Identity and Change
The themes of identity and change run throughout Criss Cross in many ways. Most immediately, this is primarily a novel about teenagers, and each of the young people in the novel finds himself or herself changing, often by the moment. As a result, everyone is continually asking, “Who am I?” in different ways. The author comments on change through the stylistic aspects of the novel, often shifting styles to match a chapter’s focus. However, the characters often reflect on the potential for change themselves. The novel’s first line is, “She wished something would happen,” and once Debbie is done defining and hedging that wish, which changes as soon as it comes into her mind, a second chapter begins. Hector, the male lead, tries out different metaphors for himself, consciously considering if the metaphor of childhood as cocoon was appropriate for him and if he is emerging as a butterfly (he decides he is not). Other characters are shown to be as confused about identity as well. Dan Persik is explicitly said to be under a magic spell and readers are told, “He wasn’t really a donkey” even as a drawing shows Dan with a donkey’s head. Which is real, the appearance or the statement? The inside or the outside? The person you used to be or the person you’re becoming? Everyone in the novel, from the parents to the senior-citizen neighbors, wrestles with these questions.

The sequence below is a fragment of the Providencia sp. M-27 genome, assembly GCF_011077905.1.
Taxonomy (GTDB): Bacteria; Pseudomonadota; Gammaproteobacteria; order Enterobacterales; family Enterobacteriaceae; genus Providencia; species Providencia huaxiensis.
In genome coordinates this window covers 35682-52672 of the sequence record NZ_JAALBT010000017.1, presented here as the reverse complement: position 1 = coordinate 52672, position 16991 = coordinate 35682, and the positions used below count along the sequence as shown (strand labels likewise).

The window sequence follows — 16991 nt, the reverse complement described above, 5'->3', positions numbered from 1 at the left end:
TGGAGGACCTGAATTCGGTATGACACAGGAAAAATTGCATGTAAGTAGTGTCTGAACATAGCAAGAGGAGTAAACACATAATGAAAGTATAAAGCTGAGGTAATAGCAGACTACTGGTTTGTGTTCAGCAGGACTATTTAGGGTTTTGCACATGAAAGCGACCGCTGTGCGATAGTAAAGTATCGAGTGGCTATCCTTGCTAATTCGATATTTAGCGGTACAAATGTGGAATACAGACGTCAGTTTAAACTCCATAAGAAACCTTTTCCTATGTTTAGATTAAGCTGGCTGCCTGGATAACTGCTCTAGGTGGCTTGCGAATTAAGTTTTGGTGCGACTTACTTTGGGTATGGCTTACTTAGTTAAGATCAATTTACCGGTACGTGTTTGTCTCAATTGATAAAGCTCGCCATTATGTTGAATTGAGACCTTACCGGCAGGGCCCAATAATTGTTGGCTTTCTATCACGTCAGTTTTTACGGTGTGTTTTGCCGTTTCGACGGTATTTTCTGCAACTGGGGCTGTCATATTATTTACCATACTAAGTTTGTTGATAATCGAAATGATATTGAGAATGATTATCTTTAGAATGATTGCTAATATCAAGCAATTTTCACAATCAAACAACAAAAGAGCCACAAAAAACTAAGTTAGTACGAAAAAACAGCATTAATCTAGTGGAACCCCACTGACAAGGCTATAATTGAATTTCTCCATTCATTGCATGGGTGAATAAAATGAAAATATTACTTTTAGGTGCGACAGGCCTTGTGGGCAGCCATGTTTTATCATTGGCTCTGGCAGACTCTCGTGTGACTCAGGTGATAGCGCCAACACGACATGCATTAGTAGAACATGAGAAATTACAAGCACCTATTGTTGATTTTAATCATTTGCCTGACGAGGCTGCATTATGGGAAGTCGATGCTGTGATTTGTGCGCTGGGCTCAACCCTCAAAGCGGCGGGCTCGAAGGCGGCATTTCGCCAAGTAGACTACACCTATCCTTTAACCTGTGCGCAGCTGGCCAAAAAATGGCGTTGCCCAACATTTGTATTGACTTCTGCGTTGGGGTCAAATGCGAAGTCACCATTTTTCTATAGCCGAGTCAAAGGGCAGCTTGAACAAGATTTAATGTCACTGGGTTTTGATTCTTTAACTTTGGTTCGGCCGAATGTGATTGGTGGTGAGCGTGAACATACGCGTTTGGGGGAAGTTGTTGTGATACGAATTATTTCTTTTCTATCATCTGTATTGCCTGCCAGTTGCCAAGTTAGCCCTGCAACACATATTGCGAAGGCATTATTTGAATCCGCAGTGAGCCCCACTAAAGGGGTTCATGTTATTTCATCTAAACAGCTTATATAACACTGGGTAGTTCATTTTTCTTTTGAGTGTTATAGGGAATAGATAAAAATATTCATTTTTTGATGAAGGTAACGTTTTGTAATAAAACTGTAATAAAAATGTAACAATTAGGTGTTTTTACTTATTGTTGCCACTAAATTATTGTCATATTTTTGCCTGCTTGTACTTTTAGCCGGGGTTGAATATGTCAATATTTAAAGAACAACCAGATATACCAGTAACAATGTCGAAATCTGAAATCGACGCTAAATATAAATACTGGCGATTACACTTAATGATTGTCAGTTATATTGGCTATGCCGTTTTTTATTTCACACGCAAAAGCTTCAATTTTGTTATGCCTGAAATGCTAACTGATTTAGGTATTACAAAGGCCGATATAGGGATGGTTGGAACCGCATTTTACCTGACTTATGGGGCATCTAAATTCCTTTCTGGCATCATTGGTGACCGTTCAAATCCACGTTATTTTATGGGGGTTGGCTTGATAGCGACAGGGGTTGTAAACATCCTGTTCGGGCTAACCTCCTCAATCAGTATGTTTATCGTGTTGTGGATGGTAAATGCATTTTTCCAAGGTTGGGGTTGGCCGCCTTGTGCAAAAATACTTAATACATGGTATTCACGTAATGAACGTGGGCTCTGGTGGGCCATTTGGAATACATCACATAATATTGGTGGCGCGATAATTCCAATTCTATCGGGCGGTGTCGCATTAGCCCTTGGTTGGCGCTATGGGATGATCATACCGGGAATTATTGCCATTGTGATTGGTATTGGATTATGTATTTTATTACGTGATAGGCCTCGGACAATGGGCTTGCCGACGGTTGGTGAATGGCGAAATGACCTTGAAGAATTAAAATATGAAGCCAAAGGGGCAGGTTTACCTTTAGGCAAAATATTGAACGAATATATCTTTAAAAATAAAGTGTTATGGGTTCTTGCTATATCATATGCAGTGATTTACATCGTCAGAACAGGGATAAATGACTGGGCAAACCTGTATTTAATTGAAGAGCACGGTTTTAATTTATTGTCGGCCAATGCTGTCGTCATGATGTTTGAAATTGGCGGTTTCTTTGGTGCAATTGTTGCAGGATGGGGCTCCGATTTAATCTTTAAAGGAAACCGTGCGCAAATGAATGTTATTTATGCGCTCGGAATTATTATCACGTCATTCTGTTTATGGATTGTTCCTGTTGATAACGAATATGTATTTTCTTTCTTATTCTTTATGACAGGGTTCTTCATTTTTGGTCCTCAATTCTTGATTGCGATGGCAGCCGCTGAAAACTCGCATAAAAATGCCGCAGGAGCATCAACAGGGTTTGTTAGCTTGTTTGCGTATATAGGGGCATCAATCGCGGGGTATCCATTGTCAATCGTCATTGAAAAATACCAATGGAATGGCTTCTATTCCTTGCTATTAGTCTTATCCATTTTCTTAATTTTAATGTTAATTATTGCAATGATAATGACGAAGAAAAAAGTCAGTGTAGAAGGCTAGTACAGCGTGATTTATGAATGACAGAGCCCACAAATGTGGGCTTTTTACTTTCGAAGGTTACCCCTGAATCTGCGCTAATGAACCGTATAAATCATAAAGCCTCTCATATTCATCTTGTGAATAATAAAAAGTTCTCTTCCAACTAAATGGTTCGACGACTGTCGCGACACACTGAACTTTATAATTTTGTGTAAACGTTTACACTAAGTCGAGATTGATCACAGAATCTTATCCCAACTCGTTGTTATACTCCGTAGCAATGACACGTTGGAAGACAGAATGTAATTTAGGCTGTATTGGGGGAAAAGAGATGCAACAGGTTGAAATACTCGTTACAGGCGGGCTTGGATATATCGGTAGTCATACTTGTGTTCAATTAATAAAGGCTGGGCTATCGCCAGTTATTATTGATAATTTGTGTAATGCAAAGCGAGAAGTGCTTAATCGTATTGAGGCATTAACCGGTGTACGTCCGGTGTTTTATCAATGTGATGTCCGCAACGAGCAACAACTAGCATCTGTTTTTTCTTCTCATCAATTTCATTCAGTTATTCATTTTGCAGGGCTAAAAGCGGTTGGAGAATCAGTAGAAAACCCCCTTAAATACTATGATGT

What sets Criss Cross apart from many other novels—young adult or otherwise—is that the characters neither exist nor change in isolation. Instead, like elements in a mosaic, they take on a major portion of their identity from the other pieces of their community they are placed next to. This positional quality is brought home in many ways. For example, Hector’s sister’s face appears beside his in the mirror, demanding comparison to the parallel columns,...
(The entire section is 694 words.)